This has to do with more than rent -people 3-10 years older or who make double your salary are going to have a lifestyle that reflects their means, which means that you'll be surrounded by things you can't afford, and you'll always feel a little out-of-depth.

Having to drive a half hour down to the hip young cool area to socialize is not all that bad if you're saving money for 3-10 years from now when you CAN afford to live there.
posted by Sprout the Vulgarian at 3:35 PM on August 14, 2010

All of your questions depend on one thing - where, exactly, we're talking about. You're anonymous, so I'm going to speak from my experience as someone who did their 20's in New York.

If you work in a suburb, I see no real reason to move into a more expensive urban area merely for the cool factor. Unless you see yourself working in the city/closer to where you want to live in the very near future. For instance let's say that your job is in New Jersey but you want to move to Brooklyn. That's still going to be a hell of a commute, in a addition to not really being able to afford the neighborhood lifestyle and all the other tensions you're overthinking here.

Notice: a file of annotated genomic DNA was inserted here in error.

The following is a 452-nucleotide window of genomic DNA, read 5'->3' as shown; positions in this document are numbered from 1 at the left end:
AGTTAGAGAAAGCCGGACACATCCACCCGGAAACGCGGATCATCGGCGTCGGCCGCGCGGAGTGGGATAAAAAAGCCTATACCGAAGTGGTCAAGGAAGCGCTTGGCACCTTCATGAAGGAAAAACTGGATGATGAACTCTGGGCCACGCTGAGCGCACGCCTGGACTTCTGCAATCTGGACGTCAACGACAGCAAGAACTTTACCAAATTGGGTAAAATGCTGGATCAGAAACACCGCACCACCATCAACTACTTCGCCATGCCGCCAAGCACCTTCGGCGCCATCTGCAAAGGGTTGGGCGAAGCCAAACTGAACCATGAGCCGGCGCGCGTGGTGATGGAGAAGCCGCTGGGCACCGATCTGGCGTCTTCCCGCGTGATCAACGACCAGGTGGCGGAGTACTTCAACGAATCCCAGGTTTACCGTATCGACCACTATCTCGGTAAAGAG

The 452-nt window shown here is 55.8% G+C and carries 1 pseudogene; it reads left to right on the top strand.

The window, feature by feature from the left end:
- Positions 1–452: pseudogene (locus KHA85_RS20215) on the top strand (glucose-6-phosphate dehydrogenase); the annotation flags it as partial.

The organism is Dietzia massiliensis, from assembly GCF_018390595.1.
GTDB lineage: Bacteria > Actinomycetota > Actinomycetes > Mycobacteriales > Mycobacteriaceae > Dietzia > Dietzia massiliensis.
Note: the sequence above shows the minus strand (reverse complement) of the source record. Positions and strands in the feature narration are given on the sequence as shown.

When I was 22 I made the stupid mistake of taking an apartment I couldn't quite afford in Park Slope, Brooklyn, just because I thought that part of town was cool. None of my friends lived in Park Slope. It wasn't really convenient to work or school. And because I could only barely afford the rent, I couldn't afford the stuff people move to any particular neighborhood for (restaurants, shops, bars, etc). Living beyond your means sucks, not only because it makes you a "brat" who has to be all self-conscious about what other people think, but because it's living beyond your means - it's going to be stressful and unfulfilling any way you slice it.